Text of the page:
When working with a Template, it's only possible to use partials that are in templateCache, thus the main difference between compiling functions is where you get your template(s) and what you will have in templateCache. So, there are three different ways to get a Template:

  1. From lazy Text with compileMustacheText. The function takes a PName and actual template source. The function returns Either parse error or Template with cache consisting of only one Template.

  2. From a single File with compileMustacheFile. This one only takes the path to Mustache file. Note that the resulting template won't be able to use partials unless you combine several templates into one (see below).

  3. From a directory with compileMustacheDir. This function reads all templates (files ending with .mustache extension) and puts them into the cache, selecting one of them as main (you specify which). The resulting Template can use partials that were present in that directory.

So to have partials, we need to use compileMustacheDir or combine several templates into one using (<>) method of Semigroup type class. Being an instance of the Semigroup type class means that you can always combine two Templates and get their combination which will also be a Template. This is an incredible property, one of numerous examples how Haskell keeps systems “flat”.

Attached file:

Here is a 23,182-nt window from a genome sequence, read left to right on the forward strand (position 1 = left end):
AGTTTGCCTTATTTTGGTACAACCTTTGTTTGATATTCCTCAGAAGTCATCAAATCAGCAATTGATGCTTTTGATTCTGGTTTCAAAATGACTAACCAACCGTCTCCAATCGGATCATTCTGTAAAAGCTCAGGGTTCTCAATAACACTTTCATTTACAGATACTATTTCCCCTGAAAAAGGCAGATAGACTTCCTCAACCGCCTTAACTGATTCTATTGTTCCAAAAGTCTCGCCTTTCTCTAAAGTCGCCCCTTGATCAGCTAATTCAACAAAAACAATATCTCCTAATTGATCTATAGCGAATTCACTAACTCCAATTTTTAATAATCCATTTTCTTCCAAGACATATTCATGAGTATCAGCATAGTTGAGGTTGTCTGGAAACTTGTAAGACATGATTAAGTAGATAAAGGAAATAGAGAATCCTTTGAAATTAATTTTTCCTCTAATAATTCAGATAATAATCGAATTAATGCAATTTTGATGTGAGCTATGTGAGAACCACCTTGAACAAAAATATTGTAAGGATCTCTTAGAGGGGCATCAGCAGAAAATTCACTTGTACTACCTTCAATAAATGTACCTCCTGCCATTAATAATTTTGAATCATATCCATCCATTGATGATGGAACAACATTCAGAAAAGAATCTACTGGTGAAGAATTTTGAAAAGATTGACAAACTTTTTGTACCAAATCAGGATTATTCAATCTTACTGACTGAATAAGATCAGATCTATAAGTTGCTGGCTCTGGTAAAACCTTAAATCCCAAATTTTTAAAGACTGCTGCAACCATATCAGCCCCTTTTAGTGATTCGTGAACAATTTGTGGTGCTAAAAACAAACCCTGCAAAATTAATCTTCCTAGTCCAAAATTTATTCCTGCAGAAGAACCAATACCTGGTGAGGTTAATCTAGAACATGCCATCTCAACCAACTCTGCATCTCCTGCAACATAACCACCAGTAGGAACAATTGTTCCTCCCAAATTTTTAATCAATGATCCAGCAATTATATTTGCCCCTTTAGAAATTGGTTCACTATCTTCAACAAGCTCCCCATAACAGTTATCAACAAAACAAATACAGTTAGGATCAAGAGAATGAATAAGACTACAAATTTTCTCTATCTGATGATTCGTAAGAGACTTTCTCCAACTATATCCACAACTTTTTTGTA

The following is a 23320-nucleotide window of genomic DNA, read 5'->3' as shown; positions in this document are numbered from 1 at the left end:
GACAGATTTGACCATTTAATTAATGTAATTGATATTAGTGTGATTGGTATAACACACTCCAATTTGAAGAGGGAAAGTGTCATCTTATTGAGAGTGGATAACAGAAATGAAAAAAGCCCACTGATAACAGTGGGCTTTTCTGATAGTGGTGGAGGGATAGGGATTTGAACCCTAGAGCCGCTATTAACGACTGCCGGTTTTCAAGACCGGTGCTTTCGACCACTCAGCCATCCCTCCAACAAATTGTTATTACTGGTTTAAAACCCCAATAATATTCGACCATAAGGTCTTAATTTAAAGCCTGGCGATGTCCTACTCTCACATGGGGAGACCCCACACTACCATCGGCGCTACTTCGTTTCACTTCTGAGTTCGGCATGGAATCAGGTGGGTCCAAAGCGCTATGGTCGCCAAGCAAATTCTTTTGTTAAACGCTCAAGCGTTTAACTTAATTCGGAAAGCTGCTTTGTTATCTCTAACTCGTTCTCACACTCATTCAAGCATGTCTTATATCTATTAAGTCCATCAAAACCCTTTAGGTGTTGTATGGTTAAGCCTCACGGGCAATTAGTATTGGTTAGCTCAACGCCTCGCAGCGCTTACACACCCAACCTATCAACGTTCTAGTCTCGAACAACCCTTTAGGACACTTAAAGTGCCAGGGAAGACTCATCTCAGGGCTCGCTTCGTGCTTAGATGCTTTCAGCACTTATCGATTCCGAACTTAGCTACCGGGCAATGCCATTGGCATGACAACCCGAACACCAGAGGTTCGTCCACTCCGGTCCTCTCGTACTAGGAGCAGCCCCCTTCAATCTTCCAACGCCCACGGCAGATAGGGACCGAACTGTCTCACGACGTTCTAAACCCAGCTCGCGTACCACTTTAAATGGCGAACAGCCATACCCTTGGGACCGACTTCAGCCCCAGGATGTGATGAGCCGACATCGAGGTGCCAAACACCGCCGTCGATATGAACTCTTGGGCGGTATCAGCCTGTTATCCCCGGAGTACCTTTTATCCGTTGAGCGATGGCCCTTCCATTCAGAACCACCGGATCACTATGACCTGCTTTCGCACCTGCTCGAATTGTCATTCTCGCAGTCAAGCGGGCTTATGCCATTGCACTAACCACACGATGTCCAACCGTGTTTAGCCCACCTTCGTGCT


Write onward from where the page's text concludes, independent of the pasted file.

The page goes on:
Let's start building practical stuff to see how things play together. As an example of a task that could involve Mustache templates, we will be generating a CUE sheet. First of all, we're going to need some imports:

{-# LANGUAGE DeriveGeneric     #-}
{-# LANGUAGE OverloadedStrings #-}
{-# LANGUAGE TemplateHaskell   #-}

module Main (main) where

import Data.Aeson
import Data.Semigroup ((<>))
import Data.Text (Text)
import GHC.Generics
import Text.Mustache
import qualified Text.Mustache.Compile.TH as TH
import qualified Data.Text.Lazy.IO as TIO

Then we will need to represent data somehow. For that, let's define the following data records:

data Release = Release
  { reGenre     :: Text
  , reDate      :: Text
  , reDiscId    :: Text
  , reComment   :: Text
  , rePerformer :: Text
  , reTitle     :: Text
  , reFiles     :: [File]
  } deriving (Eq, Show, Generic)

instance ToJSON Release

data File = File
  { fiFileName  :: Text
  , fiIndex     :: Int
  , fiTitle     :: Text